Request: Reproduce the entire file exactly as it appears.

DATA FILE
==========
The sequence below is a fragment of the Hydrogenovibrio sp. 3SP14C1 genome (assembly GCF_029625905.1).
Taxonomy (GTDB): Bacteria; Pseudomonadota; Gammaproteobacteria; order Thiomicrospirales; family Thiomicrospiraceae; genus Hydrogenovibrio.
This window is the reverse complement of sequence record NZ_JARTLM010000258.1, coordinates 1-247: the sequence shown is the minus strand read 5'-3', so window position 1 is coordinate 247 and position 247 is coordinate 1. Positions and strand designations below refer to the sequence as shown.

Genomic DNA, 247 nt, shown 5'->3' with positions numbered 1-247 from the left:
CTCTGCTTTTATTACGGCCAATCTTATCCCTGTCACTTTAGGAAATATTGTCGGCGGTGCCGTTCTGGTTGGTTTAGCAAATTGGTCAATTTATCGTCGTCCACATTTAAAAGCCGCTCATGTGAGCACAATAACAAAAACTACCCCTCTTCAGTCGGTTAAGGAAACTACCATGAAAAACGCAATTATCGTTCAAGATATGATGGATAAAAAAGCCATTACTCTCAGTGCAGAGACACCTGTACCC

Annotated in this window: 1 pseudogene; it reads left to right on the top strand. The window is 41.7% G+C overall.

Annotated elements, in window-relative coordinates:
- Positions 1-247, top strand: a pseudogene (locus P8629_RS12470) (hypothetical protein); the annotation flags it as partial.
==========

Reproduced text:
The sequence below is a fragment of the Hydrogenovibrio sp. 3SP14C1 genome (assembly GCF_029625905.1).
Taxonomy (GTDB): Bacteria; Pseudomonadota; Gammaproteobacteria; order Thiomicrospirales; family Thiomicrospiraceae; genus Hydrogenovibrio.
This window is the reverse complement of sequence record NZ_JARTLM010000258.1, coordinates 1-247: the sequence shown is the minus strand read 5'-3', so window position 1 is coordinate 247 and position 247 is coordinate 1. Positions and strand designations below refer to the sequence as shown.

Genomic DNA, 247 nt, shown 5'->3' with positions numbered 1-247 from the left:
CTCTGCTTTTATTACGGCCAATCTTATCCCTGTCACTTTAGGAAATATTGTCGGCGGTGCCGTTCTGGTTGGTTTAGCAAATTGGTCAATTTATCGTCGTCCACATTTAAAAGCCGCTCATGTGAGCACAATAACAAAAACTACCCCTCTTCAGTCGGTTAAGGAAACTACCATGAAAAACGCAATTATCGTTCAAGATATGATGGATAAAAAAGCCATTACTCTCAGTGCAGAGACACCTGTACCC

Annotated in this window: 1 pseudogene; it reads left to right on the top strand. The window is 41.7% G+C overall.

Annotated elements, in window-relative coordinates:
- Positions 1-247, top strand: a pseudogene (locus P8629_RS12470) (hypothetical protein); the annotation flags it as partial.